Three winters ago, after being outbid by the Yankees for Cuban pitcher Jose Contreras, Red Sox team president Larry Lucchino complained about George Steinbrenner's seemingly infinite money supply and tagged the Yanks baseball's "Evil Empire."
I'm eager to see how Steinbrenner and his minions respond, now that the Red Sox have invested $103.1 million in Japanese pitching icon Daisuke Matsuzaka, who has never pitched in the Major Leagues. Maybe the Yanks will brand them the "Mad Theocracy," in honor of young Boston general manager Theo Epstein, who stared down super agent Scott Boras and got a deal done just before the deadline.
All I know is the best rivalry in sports -- sorry, the Bills and Dolphins barely register anymore -- just got a little more compelling. Yankees vs. Red Sox has actually waned a bit since their epic meeting in the 2004 ALCS. They didn't meet in the playoffs in '05 and the Red Sox didn't even qualify for last year's postseason because of their dubious starting pitching.
This is just what the rivalry needed, the arrival of a potential Red Sox superstar. Last year, it was Johnny Damon jumping from Boston to New York as a free agent. A year before, it was Curt Schilling going to Boston to snap the Curse of the Bambino. Around the same time, the Yanks got Alex Rodriguez after the Red Sox failed to seal the deal.
The was a lot of snickering when the Red Sox agreed to pay $51.1 million to the Seibu Lions, just for the right to negotiate with Matsuzaka. Last week, the Red Sox signed Matsuzaka to a six-year deal for $52 million, bringing the actual cost to $103.1 million -- or a shade over $17 million a season for a guy who has never pitched in the Major Leagues.
Critics say it's a gamble. But at the risk of sounding like a Red Sox fan (go ahead, shoot me), it could be a bargain. It could resurrect Epstein's reputation as an executive boy wonder and help the Sox win a second World Series three years after ending an 86-year drought.
How can they pay $17 million a year for a guy who never pitched in the big leagues? You tell me how the Royals could pay $11 million a year for Gil Meche, who has never thrown 200 innings and had a 4.65 ERA during six seasons in Seattle.
How could the Cubs give four years, $40 million to Ted Lilly, who has a career record of 59-58 and a 4.60 ERA? Lilly is another fragile customer who has never pitched 200 innings in a season. How do you explain Texas paying $33.8 million for three years of Vicente Padilla?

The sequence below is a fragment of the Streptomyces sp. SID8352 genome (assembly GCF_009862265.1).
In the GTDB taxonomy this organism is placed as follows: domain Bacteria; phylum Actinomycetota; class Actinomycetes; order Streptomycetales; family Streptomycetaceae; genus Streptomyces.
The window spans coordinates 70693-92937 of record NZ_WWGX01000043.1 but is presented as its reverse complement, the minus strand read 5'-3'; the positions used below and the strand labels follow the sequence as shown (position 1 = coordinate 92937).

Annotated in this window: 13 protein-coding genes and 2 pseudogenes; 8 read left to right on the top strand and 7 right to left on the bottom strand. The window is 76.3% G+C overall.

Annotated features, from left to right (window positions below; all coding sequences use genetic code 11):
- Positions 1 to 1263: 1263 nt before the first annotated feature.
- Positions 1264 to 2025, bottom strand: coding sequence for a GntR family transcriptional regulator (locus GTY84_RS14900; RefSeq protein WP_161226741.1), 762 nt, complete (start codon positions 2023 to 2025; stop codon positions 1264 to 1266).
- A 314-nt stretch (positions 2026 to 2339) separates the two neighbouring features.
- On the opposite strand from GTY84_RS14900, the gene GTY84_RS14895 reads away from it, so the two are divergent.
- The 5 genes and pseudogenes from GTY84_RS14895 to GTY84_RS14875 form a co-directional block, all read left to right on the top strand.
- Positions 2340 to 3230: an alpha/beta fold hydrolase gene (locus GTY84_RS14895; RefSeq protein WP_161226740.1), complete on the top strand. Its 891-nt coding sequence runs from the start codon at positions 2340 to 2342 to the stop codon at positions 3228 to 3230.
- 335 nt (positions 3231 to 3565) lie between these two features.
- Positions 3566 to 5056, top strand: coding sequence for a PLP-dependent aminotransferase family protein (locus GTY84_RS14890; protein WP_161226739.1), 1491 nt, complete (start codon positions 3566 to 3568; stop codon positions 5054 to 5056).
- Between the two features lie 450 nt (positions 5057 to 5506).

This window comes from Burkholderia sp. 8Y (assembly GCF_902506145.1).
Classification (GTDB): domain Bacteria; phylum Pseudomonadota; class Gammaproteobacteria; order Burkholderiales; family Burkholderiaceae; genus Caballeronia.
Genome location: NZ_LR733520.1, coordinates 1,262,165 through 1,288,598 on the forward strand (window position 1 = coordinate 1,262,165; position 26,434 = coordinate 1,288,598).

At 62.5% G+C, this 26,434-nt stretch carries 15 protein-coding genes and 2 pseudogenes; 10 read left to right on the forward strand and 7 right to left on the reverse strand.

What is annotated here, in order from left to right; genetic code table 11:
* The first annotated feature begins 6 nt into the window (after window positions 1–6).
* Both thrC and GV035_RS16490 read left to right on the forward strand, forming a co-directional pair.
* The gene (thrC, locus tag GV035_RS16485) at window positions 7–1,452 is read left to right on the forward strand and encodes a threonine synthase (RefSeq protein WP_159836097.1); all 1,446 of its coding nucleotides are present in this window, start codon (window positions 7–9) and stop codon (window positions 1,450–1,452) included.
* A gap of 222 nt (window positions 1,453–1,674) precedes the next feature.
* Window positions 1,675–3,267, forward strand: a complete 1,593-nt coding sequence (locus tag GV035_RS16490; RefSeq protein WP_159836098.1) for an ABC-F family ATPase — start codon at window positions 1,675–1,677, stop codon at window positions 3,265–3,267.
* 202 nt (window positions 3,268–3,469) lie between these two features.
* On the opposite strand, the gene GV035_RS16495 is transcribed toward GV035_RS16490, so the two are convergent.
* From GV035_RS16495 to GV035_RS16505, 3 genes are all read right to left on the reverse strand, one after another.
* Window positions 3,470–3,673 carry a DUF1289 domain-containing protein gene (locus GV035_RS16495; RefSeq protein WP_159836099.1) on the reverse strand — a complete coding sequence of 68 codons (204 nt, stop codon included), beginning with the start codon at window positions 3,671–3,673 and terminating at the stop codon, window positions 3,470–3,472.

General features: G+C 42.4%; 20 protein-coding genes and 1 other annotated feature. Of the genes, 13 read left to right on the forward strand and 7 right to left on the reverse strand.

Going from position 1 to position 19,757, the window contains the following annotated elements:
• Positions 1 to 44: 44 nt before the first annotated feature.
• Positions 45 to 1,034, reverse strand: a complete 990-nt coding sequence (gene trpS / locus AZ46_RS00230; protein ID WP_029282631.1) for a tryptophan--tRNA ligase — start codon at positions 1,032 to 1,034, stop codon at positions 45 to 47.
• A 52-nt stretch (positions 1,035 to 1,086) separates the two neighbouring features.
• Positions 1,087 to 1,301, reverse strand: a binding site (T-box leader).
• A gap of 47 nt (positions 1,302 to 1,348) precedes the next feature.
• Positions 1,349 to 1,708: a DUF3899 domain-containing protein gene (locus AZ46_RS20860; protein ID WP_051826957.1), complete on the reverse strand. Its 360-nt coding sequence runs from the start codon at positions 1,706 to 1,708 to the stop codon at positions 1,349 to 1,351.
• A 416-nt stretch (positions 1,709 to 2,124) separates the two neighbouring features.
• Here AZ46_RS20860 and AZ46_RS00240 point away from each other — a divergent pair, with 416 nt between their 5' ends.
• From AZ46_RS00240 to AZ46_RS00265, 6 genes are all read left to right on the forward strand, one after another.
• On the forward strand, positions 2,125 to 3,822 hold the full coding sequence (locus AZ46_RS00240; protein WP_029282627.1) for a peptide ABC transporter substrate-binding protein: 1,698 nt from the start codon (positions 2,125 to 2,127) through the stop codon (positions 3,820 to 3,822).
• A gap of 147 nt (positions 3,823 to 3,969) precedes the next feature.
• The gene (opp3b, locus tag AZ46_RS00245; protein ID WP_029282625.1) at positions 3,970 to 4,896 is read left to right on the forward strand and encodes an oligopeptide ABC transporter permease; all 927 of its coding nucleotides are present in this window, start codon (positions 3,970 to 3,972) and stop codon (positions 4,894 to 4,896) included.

They're all proven -- proven mediocrities. Yes, baseball salaries have gone cuckoo. There's not enough good pitching. But if I'm going to spend that kind of money, I'll do it on a guy with huge upside, not some six-inning slug who'll go 14-12 in a good year.
In Matsuzaka, the Red Sox are getting a rare talent, a polished power pitcher who could be an ace for years to come. Daisuke (it's pronounced "dice-kay") Matsuzaka is no reach. He has been great at every level. He led Japan to the title in this year's World Baseball Classic, going 3-0 with a 1.38 ERA.
Matsuzaka, a 26-year-old right-hander, led the Seibu Lions to their first Japanese Series title in 14 years. He began his career at 19, after a legendary performance in his country's high school championship tournament the year before. In his first meeting against Ichiro Suzuki, he struck out Suzuki three times. He has a powerful lower body, which brings to mind a certain Roger Clemens. Matsuzaka throws six pitches with impeccable command. His fastball is in the 96 mph range. His sinker should be investigated. Boras, admittedly not the most objective observer, called him "a surgeon with a chain saw."
Give him the baseball and bring on Yankees. I think I'm finally getting over the five-game sweep last August. Sure, the Yanks have won nine straight AL East titles. But the Matsuzaka signing, plus the acquisitions of J.D. Drew and Julio Lugo, could tilt things back in Boston's favor.
What have the Yankees done since getting crushed by the Tigers in the first round of the playoffs? They signed Andy Pettitte to a one-year, $16 million deal. Pettitte might even make it into June without hurting his elbow. There's also talk of bringing back Roger Clemens for one more go-around. Hey, how about Whitey Ford and Ron Guidry, while they're at it?
I'll take my chances on The Monster. That's right, Matsuzaka's nickname is The Monster. How long do you think it'll take the Red Sox to get him in front of Fenway Park's left-field wall -- the famed Green Monster -- for promotional shots? They might have to rename the wall if this kid is as good as the scouts claim he is.
He's a risk. So were Ichiro and the Yanks' Hideki Matsui. Those signings turned out OK. If Matsuzaka is even close to the pitching version of those two, the Red Sox -- and the best rivalry in sports -- just got better.